Help Arrives as the Waters Rise
Disoriented and traumatized, families carried what they could in their arms, trying to save their belongings. Volunteers from the local Compassion center were the first to arrive on scene and provide relief to families, even before the local authorities.
“We volunteers and the church pastor arrived at the community with a car to help families save their belongings," says Marilia, the center’s director. "The families were desperate. We got into the water, which was rising quickly, and helped carry everything we could. At the water level, it was possible to see snakes and other animals passing by. But the families helped each other, and we were able to support both the center families and other families in the community. When we left the community, the water was up to our waists.”
When local government support arrived, the center staff worked with them to provide shelter and basic supplies to the families. Many families went to relatives’ houses or to public shelters. With limited resources, local authorities focused on helping other families who lacked any support, and the Compassion center assisted center families who were helpless.
“About 20 families from the center were left homeless. Some we hosted here in the building; others went to relatives’ houses; for others, we rented a house until they could return home,” says Marilia.
This local church is a hub of support for families — especially in times of great need. Since the center volunteers from the church knew the families well and had strong community connections, they helped distribute resources made available by the city hall. Items such as diapers and milk for children weren’t provided by the government, so they were purchased with Compassion funds.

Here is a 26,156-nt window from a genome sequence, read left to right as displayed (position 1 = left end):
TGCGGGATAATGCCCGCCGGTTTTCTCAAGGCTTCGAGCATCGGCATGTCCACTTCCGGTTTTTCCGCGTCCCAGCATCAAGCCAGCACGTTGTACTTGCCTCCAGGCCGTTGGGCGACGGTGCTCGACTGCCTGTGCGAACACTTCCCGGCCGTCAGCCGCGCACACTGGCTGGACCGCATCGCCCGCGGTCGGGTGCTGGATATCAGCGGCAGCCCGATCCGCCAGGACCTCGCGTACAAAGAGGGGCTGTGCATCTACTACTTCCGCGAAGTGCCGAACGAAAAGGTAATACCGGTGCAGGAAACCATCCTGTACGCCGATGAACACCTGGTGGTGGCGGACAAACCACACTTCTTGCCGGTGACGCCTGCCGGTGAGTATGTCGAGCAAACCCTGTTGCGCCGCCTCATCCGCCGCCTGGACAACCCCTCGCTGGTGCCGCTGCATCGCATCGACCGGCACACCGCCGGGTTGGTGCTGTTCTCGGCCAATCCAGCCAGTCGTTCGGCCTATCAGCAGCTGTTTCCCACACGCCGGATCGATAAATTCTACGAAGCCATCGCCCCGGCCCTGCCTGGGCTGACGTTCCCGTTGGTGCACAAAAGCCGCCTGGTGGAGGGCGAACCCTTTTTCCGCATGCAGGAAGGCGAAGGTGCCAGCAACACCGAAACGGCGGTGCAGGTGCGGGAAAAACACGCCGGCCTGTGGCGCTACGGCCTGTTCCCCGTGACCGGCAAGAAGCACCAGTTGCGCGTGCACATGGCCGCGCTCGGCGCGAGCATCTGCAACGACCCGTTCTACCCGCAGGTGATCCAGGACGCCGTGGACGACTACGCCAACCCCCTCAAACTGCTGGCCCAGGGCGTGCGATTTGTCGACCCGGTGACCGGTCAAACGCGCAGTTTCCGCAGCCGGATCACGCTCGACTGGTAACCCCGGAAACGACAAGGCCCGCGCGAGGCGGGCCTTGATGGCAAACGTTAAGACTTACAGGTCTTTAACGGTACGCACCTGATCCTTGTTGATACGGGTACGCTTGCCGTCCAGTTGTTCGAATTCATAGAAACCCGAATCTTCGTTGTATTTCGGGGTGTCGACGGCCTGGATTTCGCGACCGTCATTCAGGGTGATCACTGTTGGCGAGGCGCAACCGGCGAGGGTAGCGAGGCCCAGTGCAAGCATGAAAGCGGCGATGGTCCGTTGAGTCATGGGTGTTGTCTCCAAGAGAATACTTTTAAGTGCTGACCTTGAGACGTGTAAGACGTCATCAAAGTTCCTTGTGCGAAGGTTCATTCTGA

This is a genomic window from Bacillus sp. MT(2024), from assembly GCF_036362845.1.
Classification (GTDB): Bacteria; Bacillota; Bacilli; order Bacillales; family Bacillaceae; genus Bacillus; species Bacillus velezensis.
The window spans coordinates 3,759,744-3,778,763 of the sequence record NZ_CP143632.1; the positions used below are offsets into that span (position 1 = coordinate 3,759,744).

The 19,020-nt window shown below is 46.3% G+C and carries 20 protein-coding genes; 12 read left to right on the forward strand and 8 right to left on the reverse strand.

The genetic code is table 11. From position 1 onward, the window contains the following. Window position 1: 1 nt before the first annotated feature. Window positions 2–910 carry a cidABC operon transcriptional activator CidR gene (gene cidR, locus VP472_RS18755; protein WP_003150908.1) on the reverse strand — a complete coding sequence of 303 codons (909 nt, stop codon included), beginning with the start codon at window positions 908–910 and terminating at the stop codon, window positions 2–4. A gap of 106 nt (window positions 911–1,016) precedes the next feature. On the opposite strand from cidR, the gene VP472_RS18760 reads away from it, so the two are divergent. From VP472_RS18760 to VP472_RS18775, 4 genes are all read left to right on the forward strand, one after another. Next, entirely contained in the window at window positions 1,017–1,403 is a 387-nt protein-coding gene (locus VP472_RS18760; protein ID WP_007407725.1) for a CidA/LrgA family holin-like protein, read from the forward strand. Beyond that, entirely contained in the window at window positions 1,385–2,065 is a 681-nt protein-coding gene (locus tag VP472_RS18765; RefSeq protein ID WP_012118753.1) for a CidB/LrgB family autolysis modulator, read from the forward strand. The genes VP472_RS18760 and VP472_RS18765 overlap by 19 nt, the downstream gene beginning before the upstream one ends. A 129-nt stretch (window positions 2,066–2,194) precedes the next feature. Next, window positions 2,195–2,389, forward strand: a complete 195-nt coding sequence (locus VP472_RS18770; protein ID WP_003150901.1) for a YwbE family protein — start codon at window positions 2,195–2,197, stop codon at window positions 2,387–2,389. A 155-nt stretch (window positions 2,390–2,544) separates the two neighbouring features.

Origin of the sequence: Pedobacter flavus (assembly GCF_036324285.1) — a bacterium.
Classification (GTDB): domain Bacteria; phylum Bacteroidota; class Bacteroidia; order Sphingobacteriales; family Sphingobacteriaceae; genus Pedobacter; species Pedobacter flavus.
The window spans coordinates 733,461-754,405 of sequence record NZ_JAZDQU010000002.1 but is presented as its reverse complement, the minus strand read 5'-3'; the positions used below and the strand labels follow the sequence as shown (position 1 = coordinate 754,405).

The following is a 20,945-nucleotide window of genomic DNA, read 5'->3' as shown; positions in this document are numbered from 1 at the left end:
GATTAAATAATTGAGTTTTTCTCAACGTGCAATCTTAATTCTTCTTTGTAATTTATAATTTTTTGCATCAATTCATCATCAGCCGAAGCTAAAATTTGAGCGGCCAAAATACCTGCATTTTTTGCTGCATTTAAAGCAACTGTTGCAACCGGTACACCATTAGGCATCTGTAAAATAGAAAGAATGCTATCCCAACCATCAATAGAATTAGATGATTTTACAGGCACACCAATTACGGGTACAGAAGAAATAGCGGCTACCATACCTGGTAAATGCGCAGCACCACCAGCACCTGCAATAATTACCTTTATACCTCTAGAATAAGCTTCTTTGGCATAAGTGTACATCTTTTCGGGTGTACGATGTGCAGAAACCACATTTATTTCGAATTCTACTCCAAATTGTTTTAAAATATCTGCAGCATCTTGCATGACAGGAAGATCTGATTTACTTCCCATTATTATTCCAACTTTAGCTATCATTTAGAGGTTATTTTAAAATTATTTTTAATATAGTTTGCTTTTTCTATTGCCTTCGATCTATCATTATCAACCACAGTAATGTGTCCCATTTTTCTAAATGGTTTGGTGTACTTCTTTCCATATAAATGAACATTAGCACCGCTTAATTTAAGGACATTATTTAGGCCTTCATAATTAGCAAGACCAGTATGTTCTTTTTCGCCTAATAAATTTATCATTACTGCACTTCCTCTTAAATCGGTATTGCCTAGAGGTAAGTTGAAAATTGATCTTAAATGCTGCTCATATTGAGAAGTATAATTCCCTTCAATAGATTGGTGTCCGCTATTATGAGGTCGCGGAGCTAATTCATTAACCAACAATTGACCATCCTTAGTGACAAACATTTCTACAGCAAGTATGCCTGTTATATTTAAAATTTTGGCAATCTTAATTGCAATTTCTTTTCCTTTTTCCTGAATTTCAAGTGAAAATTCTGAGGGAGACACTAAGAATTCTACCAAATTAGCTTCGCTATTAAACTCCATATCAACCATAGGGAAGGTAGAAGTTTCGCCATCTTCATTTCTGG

Places of Refuge and Health
Mycaella’s and Alicia’s families had nowhere to stay, so they were among those who received full support from the center.
Mycaella’s family was sheltered in a government school where they stayed for a few weeks. But when classes resumed, school officials said that families would have to leave the site. The city hall provided a house for them, but it didn’t have a bathroom, and its water supply was hazardous. Fortunately, center staff stepped in to provide a more suitable home for the family.
“When they [school officials] told me that we would have to leave school, I was desperate. We had nowhere to go! We didn’t have money to pay rent. If the center staff hadn’t helped us, I don’t know what we would have done. They were always attentive with us. More than material resources, their visits always helped me not to lose faith. I felt loved and cared for,” says Zildete.